Help me understand this example- colpitts oscillator

Discussion in 'General Electronics Chat' started by Neyolight, Jan 30, 2012.

  1. Neyolight

    Thread Starter Member

    Dec 13, 2011
    54
    3
    Hi all

    I got the following example from a book

    Example 3.10
    Design the op-amp Pierce oscillator in Figure (attached) to oscillate at 10 kHz.

    Ans:
    The op amp used is a general-purpose op amp, such as the 1458 or 741. General-purpose op amps have typical slew rates of 0.5 V/ ￿ s and gain-bandwidth products(fT ) of 1 MHz. These parameters limit the frequency of oscillation. Of course,there are many special purpose op amps with high slew-rate values and high fT values, which can be used to attain higher frequency of oscillation.
    Using supply voltage values of V+=5V and V −=−5V, the op amp output islimited to its saturation values (i.e., approximately±5V). In this case the
    SR limitsthe frequency of oscillation to:

    fo = SR/2*pi*Vo = (0.5*10^6) / 2*pi*5 = 15.9 kHz





    MY QUESTION : I am designing a colpitt oscillator with LF351N which has the following features,
    1) Slew rate = 16V/us
    2) Gain Bandwidth product = f=100kHz
    3) Using 9V DC supply

    So going by above equation my frequency of oscillation

    fo = 16*10^6/ 2*pi*9 = 282942.12 Hz =0.2 Mhz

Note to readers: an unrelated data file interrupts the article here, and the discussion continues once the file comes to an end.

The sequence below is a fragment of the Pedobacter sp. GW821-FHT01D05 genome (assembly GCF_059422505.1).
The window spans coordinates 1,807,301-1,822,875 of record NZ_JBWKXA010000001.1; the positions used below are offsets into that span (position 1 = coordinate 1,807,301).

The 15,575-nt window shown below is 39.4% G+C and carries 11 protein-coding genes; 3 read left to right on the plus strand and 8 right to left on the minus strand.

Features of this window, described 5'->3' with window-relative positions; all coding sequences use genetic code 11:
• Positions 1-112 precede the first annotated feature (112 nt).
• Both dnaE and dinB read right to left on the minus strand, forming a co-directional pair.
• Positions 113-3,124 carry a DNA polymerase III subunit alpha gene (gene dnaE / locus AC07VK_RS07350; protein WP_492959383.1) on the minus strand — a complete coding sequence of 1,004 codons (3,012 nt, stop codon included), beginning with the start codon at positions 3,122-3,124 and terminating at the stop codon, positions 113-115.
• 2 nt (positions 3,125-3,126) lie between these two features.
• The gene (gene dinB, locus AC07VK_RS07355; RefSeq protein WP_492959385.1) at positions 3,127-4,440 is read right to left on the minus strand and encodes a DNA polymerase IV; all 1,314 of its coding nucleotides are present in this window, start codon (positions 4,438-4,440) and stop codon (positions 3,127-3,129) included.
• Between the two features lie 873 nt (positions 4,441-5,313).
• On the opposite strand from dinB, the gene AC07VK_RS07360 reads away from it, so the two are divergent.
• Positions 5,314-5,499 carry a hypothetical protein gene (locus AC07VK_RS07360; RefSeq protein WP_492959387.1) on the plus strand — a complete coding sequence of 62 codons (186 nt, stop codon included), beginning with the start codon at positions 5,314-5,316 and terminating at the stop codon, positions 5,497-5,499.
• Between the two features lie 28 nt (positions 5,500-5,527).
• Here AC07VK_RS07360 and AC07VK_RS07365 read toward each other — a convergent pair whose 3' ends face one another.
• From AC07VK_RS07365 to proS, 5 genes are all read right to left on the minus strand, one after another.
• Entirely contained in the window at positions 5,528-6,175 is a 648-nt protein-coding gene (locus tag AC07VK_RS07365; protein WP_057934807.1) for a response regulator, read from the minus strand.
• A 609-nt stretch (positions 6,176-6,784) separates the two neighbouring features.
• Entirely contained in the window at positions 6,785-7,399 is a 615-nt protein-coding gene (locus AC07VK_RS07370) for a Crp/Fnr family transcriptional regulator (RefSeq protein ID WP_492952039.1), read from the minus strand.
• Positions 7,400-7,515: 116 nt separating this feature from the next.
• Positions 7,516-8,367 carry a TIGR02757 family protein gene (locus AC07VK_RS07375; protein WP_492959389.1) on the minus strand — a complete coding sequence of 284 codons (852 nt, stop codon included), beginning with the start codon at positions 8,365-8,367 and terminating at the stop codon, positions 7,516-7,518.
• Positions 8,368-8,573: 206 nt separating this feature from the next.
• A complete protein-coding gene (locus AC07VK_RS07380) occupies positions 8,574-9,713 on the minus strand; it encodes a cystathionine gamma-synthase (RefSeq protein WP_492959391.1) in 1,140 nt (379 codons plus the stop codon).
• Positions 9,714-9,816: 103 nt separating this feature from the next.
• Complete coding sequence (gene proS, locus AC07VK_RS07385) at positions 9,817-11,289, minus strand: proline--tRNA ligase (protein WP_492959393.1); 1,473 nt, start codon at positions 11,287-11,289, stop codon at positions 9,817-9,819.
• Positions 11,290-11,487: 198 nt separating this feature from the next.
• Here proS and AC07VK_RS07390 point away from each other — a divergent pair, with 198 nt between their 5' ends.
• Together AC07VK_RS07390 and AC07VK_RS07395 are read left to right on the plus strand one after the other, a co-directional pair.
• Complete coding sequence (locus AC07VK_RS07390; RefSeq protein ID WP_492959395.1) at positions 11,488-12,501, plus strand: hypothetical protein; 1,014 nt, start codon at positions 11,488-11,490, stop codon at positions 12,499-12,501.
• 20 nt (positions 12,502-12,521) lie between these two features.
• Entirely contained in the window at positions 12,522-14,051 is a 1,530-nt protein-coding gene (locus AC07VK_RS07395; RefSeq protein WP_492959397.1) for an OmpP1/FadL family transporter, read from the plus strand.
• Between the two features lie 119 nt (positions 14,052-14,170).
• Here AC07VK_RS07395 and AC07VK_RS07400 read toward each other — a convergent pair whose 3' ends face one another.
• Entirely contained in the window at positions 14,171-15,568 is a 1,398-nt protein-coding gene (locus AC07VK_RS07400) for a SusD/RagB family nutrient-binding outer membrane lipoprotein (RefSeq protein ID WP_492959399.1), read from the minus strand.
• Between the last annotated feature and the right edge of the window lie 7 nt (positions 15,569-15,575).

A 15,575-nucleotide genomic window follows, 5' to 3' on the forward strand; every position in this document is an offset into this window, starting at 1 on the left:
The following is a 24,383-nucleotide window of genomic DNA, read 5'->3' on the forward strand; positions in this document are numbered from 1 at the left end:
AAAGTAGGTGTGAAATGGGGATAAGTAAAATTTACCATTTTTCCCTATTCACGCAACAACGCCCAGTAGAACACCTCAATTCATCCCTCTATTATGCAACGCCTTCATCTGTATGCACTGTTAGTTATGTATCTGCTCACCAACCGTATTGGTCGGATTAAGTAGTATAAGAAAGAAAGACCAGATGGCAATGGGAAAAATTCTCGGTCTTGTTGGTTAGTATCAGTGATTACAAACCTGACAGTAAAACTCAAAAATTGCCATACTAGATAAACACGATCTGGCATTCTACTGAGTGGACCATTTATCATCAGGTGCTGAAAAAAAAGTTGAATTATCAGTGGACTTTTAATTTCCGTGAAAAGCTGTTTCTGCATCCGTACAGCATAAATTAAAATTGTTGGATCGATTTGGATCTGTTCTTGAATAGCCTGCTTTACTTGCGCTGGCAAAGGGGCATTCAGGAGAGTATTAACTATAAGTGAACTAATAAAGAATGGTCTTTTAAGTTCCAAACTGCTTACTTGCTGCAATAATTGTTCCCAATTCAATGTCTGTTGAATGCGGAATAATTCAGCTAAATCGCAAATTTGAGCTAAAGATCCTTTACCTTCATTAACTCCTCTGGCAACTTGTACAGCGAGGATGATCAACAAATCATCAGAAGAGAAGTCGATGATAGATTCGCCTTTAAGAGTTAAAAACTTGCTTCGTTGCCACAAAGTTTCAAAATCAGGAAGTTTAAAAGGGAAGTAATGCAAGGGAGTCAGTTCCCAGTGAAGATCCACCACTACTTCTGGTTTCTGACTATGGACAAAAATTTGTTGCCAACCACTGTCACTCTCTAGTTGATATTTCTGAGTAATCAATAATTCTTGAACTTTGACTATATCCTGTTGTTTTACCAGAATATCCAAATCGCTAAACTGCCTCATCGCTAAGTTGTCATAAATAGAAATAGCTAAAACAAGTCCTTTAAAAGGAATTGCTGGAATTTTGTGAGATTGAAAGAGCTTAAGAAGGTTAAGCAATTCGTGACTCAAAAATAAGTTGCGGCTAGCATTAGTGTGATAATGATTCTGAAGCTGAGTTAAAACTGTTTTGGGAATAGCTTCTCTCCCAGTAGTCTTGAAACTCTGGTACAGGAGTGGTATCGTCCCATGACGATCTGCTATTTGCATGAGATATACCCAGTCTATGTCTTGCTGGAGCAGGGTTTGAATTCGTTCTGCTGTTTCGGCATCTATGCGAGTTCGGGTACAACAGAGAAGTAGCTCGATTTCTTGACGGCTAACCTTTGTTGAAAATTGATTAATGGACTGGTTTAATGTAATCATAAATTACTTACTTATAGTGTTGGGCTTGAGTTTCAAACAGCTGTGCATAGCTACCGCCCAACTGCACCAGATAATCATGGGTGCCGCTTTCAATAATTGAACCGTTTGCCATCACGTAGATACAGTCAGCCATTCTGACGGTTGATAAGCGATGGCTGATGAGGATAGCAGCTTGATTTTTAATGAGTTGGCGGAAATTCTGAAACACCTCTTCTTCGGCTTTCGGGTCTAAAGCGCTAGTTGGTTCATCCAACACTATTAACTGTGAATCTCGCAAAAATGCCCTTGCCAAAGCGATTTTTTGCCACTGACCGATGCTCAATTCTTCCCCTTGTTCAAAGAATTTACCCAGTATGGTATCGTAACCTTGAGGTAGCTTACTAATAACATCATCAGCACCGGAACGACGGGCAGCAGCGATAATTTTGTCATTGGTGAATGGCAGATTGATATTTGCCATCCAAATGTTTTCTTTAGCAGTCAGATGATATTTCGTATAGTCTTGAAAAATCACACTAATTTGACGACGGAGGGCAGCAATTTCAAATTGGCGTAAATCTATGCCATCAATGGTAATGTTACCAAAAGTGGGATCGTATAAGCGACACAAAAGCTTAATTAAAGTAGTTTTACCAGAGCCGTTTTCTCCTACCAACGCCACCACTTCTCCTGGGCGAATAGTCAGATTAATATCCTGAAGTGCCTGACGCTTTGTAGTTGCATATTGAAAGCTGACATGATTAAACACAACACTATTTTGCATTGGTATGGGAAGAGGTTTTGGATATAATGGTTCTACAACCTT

Am I correct? Im just lost as to what to do next and even with this set ! :(

    How do I get started in building a colpitts oscillator?

    Kindly help
     
  2. t_n_k

    AAC Fanatic!

    Mar 6, 2009
    5,448
    782
    It's apparently based on the notion that the resulting output oscillations would be described by a function of the type

    Vout=Vm*sin(ωo*t)

    where

    ωo=2*∏*fo

    The value of Vm is limited by the op-amp being able to achieve maximum unbounded swing of up to the supply rail voltage at most. That's optimistic for many op-amps but probably close enough for the purpose of the exercise.

    The maximum slew rate occurs when the sinusoidal signal output is at its maximum rate of change.

    You find this corresponds to the maximum value of the derivative of Vout.

    That occurs when max(d(Vout)/dt)=ωo*Vm=SR [max]

    Hence this leads to the relationship

    SR[max]=2*∏*fo[max]*Vm

    Where Vm is half the amplifier rail-to-rail supply voltage. This gives the constraint for the maximum achievable operating frequency fo[max]

    One could, in principle, electronically limit [say by feedback??] the op-amp sinusoidal output signal excursions to something less than the rail voltage limit value - thereby allowing a somewhat higher notional maximum operating frequency.

    There should be any number of notes on the web on the Colpitts Oscillator design process.

    Such as ...

    http://www.electronics-tutorials.ws/oscillator/colpitts.html

    or

    http://hyperphysics.phy-astr.gsu.edu/hbase/electronic/posfe.html#c3
     
    Last edited: Jan 31, 2012
    Neyolight likes this.
  3. Audioguru

    New Member

    Dec 20, 2007
    9,411
    896
    Your numbers for the LF351 opamp are very wrong. I am posting correct numbers from its datasheet.

    I posted your oscillator circuit in your other thread (why two threads about the same oscillator?) from a tutorial I found in Google. Find it and it will tell you how to design the oscillator.
     
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